Editor's note:

On October 22, 2018, Eugene Peterson completed his long obedience in the same direction. His life and writing stood in sharp contrast to mainstream western Christianity. He called us to shift our focus from programs to people, from the “gray fog of abstraction” to “the sharp particularities of the recognizable face and the familiar street.”

Eugene, thank you for a life well lived. Your presence is missed while your words keep speaking. See you soon.

—Renovaré Team

Excerpt from The Jesus Way

The ways employed in our North American culture are conspicuously impersonal: programs, organizations, techniques, general guidelines, information detached from place. In matters of ways and means, the vocabulary of numbers is preferred over names, ideologies crowd out ideas, the gray fog of abstraction absorbs the sharp particularities of the recognizable face and the familiar street. My concern is provoked by the observation that so many who understand themselves to be followers of Jesus, without hesitation, and apparently without thinking, embrace the ways and means of the culture as they go about their daily living “in Jesus’ name.” But the ways that dominate our culture have been developed either in ignorance or in defiance of the ways that Jesus uses to lead us. 

Jesus as the truth gets far more attention than Jesus as the way. Jesus as the way is the most frequently evaded metaphor among the Christians with whom I have worked for fifty years as a North American pastor. We cannot skip the way of Jesus in our hurry to get the truth of Jesus as he is worshiped and proclaimed. The way of Jesus is the way that we practice and come to understand the truth of Jesus, living Jesus in our homes and workplaces, with our friends and family. 

The local congregation is the primary place for dealing with the particulars and people we live with. As created and sustained by the Holy Spirit, it is insistently local and personal. Unfortunately, the more popular American church strategies in respect to congregation are not friendly to the local and personal. The American way with its penchant for catchy slogans and stirring visions denigrates the local, and its programmatic ways of dealing with people erode the personal, replacing intimacies with functions. The North American church at present is conspicuous for replacing the Jesus way with the American way.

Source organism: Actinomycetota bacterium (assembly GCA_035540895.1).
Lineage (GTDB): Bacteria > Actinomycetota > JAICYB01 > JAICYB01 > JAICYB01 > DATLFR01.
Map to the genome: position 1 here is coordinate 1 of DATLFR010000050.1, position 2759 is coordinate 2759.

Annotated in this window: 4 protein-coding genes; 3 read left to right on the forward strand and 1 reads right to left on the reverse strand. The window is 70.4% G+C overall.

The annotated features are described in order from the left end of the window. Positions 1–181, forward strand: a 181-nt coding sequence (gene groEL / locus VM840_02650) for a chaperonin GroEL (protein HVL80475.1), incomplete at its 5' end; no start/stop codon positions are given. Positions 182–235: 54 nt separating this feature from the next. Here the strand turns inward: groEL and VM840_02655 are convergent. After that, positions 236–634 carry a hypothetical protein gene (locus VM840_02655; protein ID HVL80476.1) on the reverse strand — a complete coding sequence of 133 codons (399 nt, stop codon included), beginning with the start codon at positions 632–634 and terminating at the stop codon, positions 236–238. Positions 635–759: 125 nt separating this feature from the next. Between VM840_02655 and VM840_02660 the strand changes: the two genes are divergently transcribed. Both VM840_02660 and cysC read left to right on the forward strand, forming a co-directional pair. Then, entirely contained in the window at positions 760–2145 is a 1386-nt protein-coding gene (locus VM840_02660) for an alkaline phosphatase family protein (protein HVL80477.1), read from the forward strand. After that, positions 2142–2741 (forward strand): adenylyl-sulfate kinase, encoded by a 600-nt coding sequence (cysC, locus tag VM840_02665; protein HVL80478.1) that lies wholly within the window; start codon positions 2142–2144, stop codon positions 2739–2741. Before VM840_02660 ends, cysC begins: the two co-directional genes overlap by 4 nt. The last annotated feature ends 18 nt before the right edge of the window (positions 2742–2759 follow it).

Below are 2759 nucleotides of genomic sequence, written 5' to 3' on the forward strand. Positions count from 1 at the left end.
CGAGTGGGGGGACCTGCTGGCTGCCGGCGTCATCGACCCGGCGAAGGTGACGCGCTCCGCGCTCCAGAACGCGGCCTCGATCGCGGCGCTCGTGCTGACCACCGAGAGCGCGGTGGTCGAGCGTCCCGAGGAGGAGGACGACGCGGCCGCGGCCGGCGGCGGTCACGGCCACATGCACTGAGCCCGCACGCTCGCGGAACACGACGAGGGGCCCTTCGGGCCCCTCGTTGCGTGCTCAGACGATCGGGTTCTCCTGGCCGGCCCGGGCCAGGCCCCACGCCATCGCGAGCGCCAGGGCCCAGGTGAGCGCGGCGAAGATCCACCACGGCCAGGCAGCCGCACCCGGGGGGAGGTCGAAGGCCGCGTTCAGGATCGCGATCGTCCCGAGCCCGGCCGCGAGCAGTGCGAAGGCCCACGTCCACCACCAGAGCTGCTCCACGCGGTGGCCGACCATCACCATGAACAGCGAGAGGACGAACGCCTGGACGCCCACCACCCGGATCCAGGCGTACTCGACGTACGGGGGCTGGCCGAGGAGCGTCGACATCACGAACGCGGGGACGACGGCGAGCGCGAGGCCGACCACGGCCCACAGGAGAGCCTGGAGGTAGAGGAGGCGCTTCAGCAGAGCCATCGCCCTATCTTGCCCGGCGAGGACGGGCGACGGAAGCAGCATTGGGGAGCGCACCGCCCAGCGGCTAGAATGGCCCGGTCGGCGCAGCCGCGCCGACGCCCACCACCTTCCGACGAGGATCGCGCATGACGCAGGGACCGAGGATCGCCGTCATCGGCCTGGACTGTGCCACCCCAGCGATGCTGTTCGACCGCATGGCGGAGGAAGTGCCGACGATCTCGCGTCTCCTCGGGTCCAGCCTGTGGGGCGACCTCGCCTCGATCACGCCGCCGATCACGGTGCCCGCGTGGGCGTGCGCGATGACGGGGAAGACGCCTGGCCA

Jesus’ metaphor, kingdom of God, defines the world in which we live. We live in a world where Christ is king. If Christ is king, every thing, quite literally, every thing and every one, has to be re-imagined, re-configured, re-oriented to a way of life that consists in an obedient following of Jesus. A total renovation of our imagination, our way of looking at things—what Jesus commanded in his no-nonsense imperative, “Repent!”—is required.

We can—we must!—take responsibility for the way we live and work in our homes and neighborhoods, workplaces and public squares. We can refuse to permit the culture to dictate the way we go about our lives. 

Ways and means that are removed or abstracted from Jesus and the Scriptures that give witness to him amount sooner or later to a betrayal of Jesus. In this kingdom-of-God world, the person that we follow is the primary shaping influence on the person that we become. Christians follow Jesus.

Now Underway: The 2018-19 Renovaré Book Club

How do we read for transformation, not just information? First, choose books that stir the soul and have an enduring quality. Then read with God and others at an unhurried pace, attentive to what the Holy Spirit wants to teach. The Renovaré Book Club is designed for transformative reading. It runs October 2018—May 2019.

Learn more >

Excerpted from The Jesus Way: a conversation on the ways that Jesus is the way by Eugene H. Peterson (Grand Rapids, MI, Eerdmans, 2007), pp. 1, 4-5, 9, 13, 15. Used with permission.